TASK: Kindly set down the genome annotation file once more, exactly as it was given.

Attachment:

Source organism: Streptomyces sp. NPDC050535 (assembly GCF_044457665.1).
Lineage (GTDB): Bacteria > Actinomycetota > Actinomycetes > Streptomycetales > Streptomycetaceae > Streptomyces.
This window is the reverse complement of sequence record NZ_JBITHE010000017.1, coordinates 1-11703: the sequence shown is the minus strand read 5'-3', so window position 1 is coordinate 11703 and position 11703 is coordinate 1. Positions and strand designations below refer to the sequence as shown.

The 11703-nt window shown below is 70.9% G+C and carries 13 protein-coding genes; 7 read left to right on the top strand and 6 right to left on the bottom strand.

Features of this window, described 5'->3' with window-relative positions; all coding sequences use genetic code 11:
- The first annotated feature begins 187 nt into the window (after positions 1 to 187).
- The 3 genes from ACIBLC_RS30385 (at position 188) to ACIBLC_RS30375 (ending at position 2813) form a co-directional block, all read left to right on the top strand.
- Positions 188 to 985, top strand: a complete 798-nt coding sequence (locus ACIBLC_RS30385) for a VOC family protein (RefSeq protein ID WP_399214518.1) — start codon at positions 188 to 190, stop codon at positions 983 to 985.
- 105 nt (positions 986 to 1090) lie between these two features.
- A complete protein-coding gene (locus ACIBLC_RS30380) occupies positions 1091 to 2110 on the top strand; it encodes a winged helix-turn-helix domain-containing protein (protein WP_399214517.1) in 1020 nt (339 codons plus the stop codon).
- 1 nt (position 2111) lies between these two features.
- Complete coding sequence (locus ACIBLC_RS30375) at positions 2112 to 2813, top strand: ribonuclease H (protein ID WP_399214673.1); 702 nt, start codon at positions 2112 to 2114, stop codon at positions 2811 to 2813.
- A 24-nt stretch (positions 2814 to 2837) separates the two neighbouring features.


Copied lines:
Source organism: Streptomyces sp. NPDC050535 (assembly GCF_044457665.1).
Lineage (GTDB): Bacteria > Actinomycetota > Actinomycetes > Streptomycetales > Streptomycetaceae > Streptomyces.
This window is the reverse complement of sequence record NZ_JBITHE010000017.1, coordinates 1-11703: the sequence shown is the minus strand read 5'-3', so window position 1 is coordinate 11703 and position 11703 is coordinate 1. Positions and strand designations below refer to the sequence as shown.

The 11703-nt window shown below is 70.9% G+C and carries 13 protein-coding genes; 7 read left to right on the top strand and 6 right to left on the bottom strand.

Features of this window, described 5'->3' with window-relative positions; all coding sequences use genetic code 11:
- The first annotated feature begins 187 nt into the window (after positions 1 to 187).
- The 3 genes from ACIBLC_RS30385 (at position 188) to ACIBLC_RS30375 (ending at position 2813) form a co-directional block, all read left to right on the top strand.
- Positions 188 to 985, top strand: a complete 798-nt coding sequence (locus ACIBLC_RS30385) for a VOC family protein (RefSeq protein ID WP_399214518.1) — start codon at positions 188 to 190, stop codon at positions 983 to 985.
- 105 nt (positions 986 to 1090) lie between these two features.
- A complete protein-coding gene (locus ACIBLC_RS30380) occupies positions 1091 to 2110 on the top strand; it encodes a winged helix-turn-helix domain-containing protein (protein WP_399214517.1) in 1020 nt (339 codons plus the stop codon).
- 1 nt (position 2111) lies between these two features.
- Complete coding sequence (locus ACIBLC_RS30375) at positions 2112 to 2813, top strand: ribonuclease H (protein ID WP_399214673.1); 702 nt, start codon at positions 2112 to 2114, stop codon at positions 2811 to 2813.
- A 24-nt stretch (positions 2814 to 2837) separates the two neighbouring features.